In a codependent relationship, both partners rely on each other for emotional support to the point where they lose their own identity. Your partner might be unable to function without you and can become very clingy.
Have you ever been in a situation where your partner constantly lies and twists the truth to make you feel confused or crazy? This is a form of emotional abuse called gaslighting, and it's a serious red flag in any relationship.
Effects of Toxic Relationships
Sometimes all you need is reassurance!
It’s heartbreaking to witness your loved ones only remembering you in times of need, but giving away all their love to everybody, but you. Such actions can really make you question your importance and worth in that relationship, leaving you feeling insecure on most days.
Think before you say: “I’ll love you, no matter what!
Sadly, one of the key features of toxic relationships is that the people involved, as well as the people around, both somehow try to rationalize mental/physical abuse, in the face of commitment, patience and love. It is okay to unconditionally, but it is not okay to love yourself conditionally!
Do we really believe in second chances?
Every relationship has its own dynamics, but ignoring the wrongdoings of the other person is very prominent in toxic relationships, which is commonly expressed in terms of denial. More often than not, people involved in such relationships actively deny the toxic behaviours of the other, either to secure themselves from facing the harsh reality, or from losing the relationship at all.
Feel free to reduce your burden yourself!
There’s no second thought that every human relationship requires some amount of effort to keep it going, but if those efforts leave you feeling mentally exhausted on most days, then it is your sign to let things go, and give your mental health the peace it deserves.
We learn from our mistakes, always.
Undoubtedly, relationships marked with toxicity lead to a number of issues, but sometimes the experience may also be insightful for people, in a way wherein they may realize their fault. Such experiences only help people to be mindful of their actions in their other relationships, as they tend to be much more aware than before.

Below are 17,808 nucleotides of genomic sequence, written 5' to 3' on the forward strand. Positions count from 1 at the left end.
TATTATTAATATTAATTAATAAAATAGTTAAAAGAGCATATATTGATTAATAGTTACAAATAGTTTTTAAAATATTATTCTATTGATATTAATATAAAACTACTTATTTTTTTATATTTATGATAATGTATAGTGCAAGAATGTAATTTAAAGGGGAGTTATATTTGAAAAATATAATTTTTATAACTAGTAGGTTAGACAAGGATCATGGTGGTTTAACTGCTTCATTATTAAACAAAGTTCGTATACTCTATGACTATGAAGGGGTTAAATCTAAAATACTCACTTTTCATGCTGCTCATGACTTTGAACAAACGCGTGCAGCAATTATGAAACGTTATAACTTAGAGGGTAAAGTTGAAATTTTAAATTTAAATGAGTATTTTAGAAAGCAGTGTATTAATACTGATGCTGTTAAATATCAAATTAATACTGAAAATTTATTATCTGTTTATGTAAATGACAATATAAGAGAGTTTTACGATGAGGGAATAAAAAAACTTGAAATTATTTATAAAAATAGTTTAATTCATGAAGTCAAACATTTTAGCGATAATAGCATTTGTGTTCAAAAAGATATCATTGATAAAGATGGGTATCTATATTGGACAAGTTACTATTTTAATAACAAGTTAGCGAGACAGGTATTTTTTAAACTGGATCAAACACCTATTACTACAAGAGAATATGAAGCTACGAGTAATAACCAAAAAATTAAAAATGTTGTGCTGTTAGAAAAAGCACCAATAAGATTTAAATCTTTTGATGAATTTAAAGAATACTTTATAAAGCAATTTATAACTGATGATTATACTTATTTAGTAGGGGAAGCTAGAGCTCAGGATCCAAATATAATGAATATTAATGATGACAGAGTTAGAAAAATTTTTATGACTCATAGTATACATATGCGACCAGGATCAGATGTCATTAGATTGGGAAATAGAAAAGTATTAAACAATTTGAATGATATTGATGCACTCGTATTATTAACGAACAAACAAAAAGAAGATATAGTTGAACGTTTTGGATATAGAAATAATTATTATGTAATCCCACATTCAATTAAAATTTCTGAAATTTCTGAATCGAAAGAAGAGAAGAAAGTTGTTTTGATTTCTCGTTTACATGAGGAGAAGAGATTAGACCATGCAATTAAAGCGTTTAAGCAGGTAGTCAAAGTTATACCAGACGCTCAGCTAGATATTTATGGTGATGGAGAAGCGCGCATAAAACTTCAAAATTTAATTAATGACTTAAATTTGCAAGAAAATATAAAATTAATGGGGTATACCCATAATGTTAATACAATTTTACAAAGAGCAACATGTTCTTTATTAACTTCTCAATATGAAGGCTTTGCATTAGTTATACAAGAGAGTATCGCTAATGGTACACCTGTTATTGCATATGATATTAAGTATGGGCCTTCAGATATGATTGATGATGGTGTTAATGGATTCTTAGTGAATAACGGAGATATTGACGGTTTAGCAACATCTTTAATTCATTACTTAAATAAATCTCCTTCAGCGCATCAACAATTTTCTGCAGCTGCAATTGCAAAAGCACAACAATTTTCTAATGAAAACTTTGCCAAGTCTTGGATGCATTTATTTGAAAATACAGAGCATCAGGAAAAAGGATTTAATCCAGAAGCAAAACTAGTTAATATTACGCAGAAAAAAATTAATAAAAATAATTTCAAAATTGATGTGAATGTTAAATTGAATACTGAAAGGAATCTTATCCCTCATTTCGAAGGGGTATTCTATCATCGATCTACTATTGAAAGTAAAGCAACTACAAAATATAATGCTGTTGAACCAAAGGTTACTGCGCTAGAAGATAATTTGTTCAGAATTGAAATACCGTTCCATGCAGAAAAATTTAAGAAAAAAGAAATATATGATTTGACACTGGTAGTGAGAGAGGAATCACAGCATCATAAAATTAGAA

Coping With Toxic Relationships
When you’re looking to break the cycle and heal from the trauma that can come from being in that situation, it can be challenging to keep your head on straight. So to get past the confusion, here is a checklist of things to keep in mind when tracking and understanding your growth .
Are you trusting? People who have a history of being in a toxic relationship find it very hard to build trust in all of their relationships. It's possible that bad experiences from your past cloud up how you approach trust in relationships and as a concept. Being constantly nervous and asking people to cross-check and corroborate information is difficult for every party involved in any given relationship. If you see yourself assuming the worst in people, it is time to review your behaviour and what purpose it fulfils in your life.
Boundaries and faith. One of the most important things in any relationship is healthy boundaries. It is essential to communicate your boundaries in terms of your relationship and the expectations that come from it. However, a majority of people who have trauma from toxic relationships use said boundaries to push people away. It is imperative to establish healthy boundaries but pushing people away and calling them boundaries is misguided. Trusting yourself and having more faith in people to respect you is important when trying to heal.
Over-analysis helps no one. Going through the bad parts of your past relationship is important for reflection, but it's necessary to know when to stop. Going through all your memories with a fine-toothed comb adds stress and doubt to your daily life. When you're stuck living in the past, it overlaps your day-to-day life, and you get anxious over every action and word. Remember when to step back and know when your analysis turns into over-analysis.
To speak or not to speak. Communication is a major part of every healthy relationship. People with trauma surrounding toxic relationships struggle to effectively communicate their thoughts and feelings. More often than not, they are afraid to voice their opinions and outline their thoughts. Getting over this barrier in communication is an important step in the process of healing.